~ from December 2013 delay due to storm
Johnny loves Christmas and loves Santa Claus. He loves it when all the Christmas lights go up and the decorations. He loves all the textures and the colours and how festive everything gets. He loves seeing all the different coloured Christmas lights and how people use them. I have seen blogs recently talking about the idea of perpetuating the myth of Santa Claus and the pros and cons of doing so. I admit I never thought of NOT sharing the fun pretend game of Santa with my children and showing them the power of believing in things. When Johnny was non-verbal I didn’t let it stop me from doing the Christmas traditions and feeling like I was talking to myself not knowing what he understood. I plodded ahead anyway like I do everything hoping that with everything he learns, that with repetition and maturity he will be part of it.
When you think about it, its a relatively short time of experiencing the magic of seeing them look in wonder when they see the cookies and milk they put out the night before as a treat for Santa gone except for the little crumbs on the plate. I fondly remember when Johnny was four, he decided that Santa should have “his” favourite foods so he had Daddy put a slice of buttered toast on a plate with 2 slices of parmigiano reggiano cheese. I wouldn’t have wanted to miss out on Johnny’s idea of what he thinks he should share with Santa.
I think the myth of Santa and seeing what adults will do generation after generation is the ultimate pretend play but on a grand scale and is not “lying” to our children. One of the big things you hear when you are raising an autistic child is you are told you need to engage your child in pretend imaginative play and as adults we often fail to engage in this. I listen to my 3-1/2 year old daughter pretend to be a princess every day and tell me very elaborate stories about what she has done the day before with her dolls in all seriousness when we both know she was in school the day before. Do I correct her or do I go along with her story and role playing and engage in her imaginative play? I remember having to work so hard to see if Johnny would take his favourite stuffed animal and brush it’s teeth, have a tea party for his teddy bears, role play and be a fireman for the afternoon etc and how I felt the first time he smiled and brushed his stuffed monkey’s teeth or dressed Winnie the Pooh in clothes because “he needs pants Mommy.”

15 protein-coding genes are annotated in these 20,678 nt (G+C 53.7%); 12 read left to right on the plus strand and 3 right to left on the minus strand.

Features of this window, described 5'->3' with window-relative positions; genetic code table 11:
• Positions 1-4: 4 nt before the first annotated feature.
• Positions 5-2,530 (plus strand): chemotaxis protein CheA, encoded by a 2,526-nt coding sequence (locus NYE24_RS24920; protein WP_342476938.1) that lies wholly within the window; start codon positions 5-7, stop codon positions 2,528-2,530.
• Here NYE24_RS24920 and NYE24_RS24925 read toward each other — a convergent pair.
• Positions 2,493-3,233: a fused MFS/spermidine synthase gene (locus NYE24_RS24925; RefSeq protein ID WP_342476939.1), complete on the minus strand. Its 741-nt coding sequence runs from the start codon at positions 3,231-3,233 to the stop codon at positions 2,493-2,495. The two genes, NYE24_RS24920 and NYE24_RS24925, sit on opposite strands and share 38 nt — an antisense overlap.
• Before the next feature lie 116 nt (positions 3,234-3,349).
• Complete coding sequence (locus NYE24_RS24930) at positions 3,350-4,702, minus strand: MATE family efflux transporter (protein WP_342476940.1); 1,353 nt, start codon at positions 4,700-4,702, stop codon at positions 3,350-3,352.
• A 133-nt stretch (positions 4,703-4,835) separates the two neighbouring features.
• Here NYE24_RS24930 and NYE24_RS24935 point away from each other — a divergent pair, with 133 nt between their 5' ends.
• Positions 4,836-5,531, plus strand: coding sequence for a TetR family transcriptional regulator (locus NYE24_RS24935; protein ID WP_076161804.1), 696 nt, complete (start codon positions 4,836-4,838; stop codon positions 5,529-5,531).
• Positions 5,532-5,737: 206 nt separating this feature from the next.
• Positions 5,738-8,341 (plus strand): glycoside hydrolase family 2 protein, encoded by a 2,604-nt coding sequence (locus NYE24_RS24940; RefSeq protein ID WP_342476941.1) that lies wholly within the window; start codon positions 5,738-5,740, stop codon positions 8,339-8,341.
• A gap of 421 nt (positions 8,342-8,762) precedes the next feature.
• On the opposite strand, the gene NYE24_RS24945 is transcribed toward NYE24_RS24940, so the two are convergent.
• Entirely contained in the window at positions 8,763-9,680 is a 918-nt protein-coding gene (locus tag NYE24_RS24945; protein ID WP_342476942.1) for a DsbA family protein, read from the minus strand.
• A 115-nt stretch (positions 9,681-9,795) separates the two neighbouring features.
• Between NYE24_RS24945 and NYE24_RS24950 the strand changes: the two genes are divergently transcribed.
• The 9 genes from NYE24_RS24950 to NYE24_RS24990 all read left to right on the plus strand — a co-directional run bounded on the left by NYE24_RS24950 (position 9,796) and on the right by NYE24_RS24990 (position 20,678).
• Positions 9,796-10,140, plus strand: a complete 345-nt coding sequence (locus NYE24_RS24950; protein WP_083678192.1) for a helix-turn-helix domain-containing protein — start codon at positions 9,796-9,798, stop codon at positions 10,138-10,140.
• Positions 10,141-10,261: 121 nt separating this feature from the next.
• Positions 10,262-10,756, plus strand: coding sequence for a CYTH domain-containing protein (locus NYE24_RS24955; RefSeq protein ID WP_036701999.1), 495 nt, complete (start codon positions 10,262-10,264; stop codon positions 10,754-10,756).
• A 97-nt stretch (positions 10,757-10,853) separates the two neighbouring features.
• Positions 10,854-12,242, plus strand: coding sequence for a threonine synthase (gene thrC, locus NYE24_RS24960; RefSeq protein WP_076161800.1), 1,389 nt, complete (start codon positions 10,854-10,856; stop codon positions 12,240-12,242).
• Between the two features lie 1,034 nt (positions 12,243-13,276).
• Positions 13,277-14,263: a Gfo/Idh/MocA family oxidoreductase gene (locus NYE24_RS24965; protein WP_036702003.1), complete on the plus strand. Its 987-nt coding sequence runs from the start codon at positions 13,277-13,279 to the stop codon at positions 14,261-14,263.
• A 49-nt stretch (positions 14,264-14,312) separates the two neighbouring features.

The other way of looking at the myth of Santa is its a shared right of passage with children at this age. If I want Johnny to feel accepted at school with his peers then I need to try and teach him these traditions to further peer to peer bonding. I know I did the right thing when Johnny’s friend at school rushed over to us to hand Johnny his letter from Santa that the teacher was handing out to the kids.
“Johnny…..it’s your letter from Santa!!!!! It really is! See the stamp it’s from the North Pole and if you touch it then you touch something that Santa touched! Wow!”
The little boy was in ernest and his face was full of wonder and the magic of Christmas and was sharing with Johnny. Johnny smiled back and looked his friend in the eye and said “thank you.”
I had tears in my eyes because his Daddy and I have worked so hard to help Johnny engage and interact with everyone and especially children and to know what’s expected at any given moment. For a few precious seconds he had a moment with another child.
Did my view on Christmas and Santa change when I realized my son was Autistic and until recently non-verbal? No because I decided that I would introduce Christmas traditions just like I do all traditions to him as part of the grander routine of the whole year. Seasons, birthdays, and holidays give life meaning, are when moments happen that we treasure and are also reference points and anchors in life. They always happen at the same time year after year after year and give a sense of the expected. Another birthday will come, Christmas will come, winter is here but soon the trees will have leaves again and it will be warm again. Johnny finds change hard so when holidays and seasons come and go its a change that is predictable that he is slowly finding that he can handle. My son craves order and routine and wants to have a sense of control over his environment so he seems to like to know that there are things in life that are set in stone. In his way he told me this when I began to decorate the tree.
“Mommy…..where are the yellow ornaments? (He means gold.) Where are the red balls? Mommy still has them.? ”
Yes I do sweetie.
“We will put up the Christmas lights Mommy.”
We did put up all of our decorations and he remembered which order I like to put things out and noticed if I brought out new things. I am so glad that we never let Autism stop us from sharing all of our traditions with Johnny.